In 2007, the state-owned Chinese firms China Harbour Engineering Company and Sinohydro Corporation were hired to build the port for $361 million. Exim funded 85 percent of the project at an annual interest rate of 6.3 percent.[58] After the project began losing money[59] and Sri Lanka's debt-servicing burden increased,[60] its government decided to lease the project to state-owned China Merchants Port on a 99-year lease for cash. The $1.12 billion lease to the Chinese company was used by Sri Lanka to address balance-of-payment issues.[61][51]

Debt-trap diplomacy is considered "a severe concern to developing countries like Sri Lanka" by the Institute for Security and Development Policy. Both the U.S. Trump and Biden administrations described the occurrence of Chinese debt-trap diplomacy, especially in the case of Sri Lanka.[62]

Former Sri Lankan prime minister Mahinda Rajapaksa defended the country's relationship with China and rejected the country's debt trap image, adding that "China provided concessionary loans for many infrastructure projects [during the post-conflict development]."[63] In regards to the Hambantota Port, he added, "The Hambantota Port is not a debt trap."[63] Rajapaksa dismissed the view that Sri Lanka was forced to enter a 99-year lease with a Chinese company because of a failure to pay the project's debts, stating that the project is commercially viable and is transforming Sri Lanka's overall port infrastructure.[63]

Deborah Bräutigam has disputed the usage of the term "debt-trap diplomacy".[64][59] She said that the Canadian International Development Agency financed the Canadian engineering and construction firm SNC-Lavalin's feasibility study for the port, and its study concluded in 2003 that construction of a port at Hambantota was feasible.[59] A second feasibility report, concluded in 2006 by the Danish engineering firm Ramboll, reached a similar conclusion.[59]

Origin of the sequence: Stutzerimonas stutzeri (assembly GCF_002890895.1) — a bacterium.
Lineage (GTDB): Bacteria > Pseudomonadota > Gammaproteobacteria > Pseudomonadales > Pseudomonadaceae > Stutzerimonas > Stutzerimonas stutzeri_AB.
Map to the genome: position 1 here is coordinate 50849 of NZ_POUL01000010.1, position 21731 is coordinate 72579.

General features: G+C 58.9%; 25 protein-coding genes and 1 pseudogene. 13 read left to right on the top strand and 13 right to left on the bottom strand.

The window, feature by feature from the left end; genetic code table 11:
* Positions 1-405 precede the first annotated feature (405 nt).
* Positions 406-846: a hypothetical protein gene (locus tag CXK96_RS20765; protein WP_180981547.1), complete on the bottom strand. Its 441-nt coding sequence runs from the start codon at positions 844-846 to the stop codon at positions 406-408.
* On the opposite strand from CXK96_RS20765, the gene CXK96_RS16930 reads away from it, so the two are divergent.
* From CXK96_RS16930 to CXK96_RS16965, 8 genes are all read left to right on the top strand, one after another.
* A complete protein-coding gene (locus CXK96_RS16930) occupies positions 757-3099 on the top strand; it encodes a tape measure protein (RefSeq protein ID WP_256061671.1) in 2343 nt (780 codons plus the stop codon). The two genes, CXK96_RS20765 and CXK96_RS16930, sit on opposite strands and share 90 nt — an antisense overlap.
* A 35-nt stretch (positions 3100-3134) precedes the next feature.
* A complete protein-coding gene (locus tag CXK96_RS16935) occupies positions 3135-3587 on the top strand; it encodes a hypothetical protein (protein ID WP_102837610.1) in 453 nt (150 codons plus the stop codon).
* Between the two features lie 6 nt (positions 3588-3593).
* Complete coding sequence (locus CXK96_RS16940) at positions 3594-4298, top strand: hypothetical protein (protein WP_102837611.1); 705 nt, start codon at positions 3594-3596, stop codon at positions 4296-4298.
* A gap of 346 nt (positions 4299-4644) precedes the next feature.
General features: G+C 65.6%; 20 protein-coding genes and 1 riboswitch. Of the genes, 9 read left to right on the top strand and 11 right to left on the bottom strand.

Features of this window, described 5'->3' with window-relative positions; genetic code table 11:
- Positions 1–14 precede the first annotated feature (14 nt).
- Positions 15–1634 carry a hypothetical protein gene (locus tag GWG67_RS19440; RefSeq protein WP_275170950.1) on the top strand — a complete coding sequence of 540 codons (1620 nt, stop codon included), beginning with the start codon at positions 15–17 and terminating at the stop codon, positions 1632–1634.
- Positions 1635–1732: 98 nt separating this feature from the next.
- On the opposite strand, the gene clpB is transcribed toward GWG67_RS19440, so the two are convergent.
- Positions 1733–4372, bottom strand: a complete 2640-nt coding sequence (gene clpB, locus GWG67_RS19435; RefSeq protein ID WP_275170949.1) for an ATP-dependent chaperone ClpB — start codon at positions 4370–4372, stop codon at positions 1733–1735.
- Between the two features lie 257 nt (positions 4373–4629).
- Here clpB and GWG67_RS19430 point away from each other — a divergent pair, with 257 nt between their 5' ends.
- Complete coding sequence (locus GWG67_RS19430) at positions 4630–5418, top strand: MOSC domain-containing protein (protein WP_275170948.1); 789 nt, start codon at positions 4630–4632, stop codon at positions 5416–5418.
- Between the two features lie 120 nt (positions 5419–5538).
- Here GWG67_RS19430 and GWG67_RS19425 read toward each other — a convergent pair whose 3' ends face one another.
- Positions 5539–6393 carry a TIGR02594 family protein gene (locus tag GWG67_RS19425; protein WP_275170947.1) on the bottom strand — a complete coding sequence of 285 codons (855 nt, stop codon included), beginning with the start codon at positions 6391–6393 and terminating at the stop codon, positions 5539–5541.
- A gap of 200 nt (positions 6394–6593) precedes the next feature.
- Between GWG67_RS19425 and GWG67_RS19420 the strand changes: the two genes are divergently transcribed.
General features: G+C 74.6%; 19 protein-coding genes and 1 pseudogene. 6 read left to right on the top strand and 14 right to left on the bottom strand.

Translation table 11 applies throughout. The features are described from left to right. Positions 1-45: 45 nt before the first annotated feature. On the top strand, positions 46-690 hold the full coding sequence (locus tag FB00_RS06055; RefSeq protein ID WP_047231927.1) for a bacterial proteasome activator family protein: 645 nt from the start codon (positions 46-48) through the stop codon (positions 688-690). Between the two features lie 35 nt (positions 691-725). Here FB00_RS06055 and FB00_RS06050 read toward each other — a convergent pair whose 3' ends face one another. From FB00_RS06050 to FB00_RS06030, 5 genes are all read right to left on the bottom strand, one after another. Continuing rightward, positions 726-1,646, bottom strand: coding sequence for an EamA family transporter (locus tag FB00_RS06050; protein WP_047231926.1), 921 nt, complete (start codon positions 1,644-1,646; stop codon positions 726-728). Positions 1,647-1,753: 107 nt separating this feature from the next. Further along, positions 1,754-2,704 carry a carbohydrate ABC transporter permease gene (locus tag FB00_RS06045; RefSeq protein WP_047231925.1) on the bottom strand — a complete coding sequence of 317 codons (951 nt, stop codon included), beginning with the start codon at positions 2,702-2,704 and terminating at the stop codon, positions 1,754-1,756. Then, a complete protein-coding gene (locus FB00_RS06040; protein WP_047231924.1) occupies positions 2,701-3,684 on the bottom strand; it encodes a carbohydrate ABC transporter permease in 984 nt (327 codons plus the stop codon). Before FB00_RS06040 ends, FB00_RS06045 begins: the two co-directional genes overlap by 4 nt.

According to Bräutigam, the port in Hambantota had to secure only a fraction of the cargo which went through Singapore to justify its existence.[59] Bräutigam was told by several Sri Lanka Central Bank governors that Hambantota (and Chinese finance in general) were not the major sources of the country's financial distress, and Bräutigam said that Sri Lanka did not default on any loans to China.[59]

Colombo had originally arranged a bailout from the IMF, but decided to raise the required funds by leasing the under-performing Hambantota Port to an experienced company as the Canadian feasibility study had recommended.[59] Asanga Abeyagoonasekera, a Sri Lankan academic warned of a Chinese ‘strategic trap’ in Sri Lanka.[65] Strategic-trap diplomacy term was coined by Asanga Abeyagoonasekera and published initially on 16 September 2021, assessing the Chinese Debt-trap diplomacy in Sri Lanka at an interview with Voice of America.[66]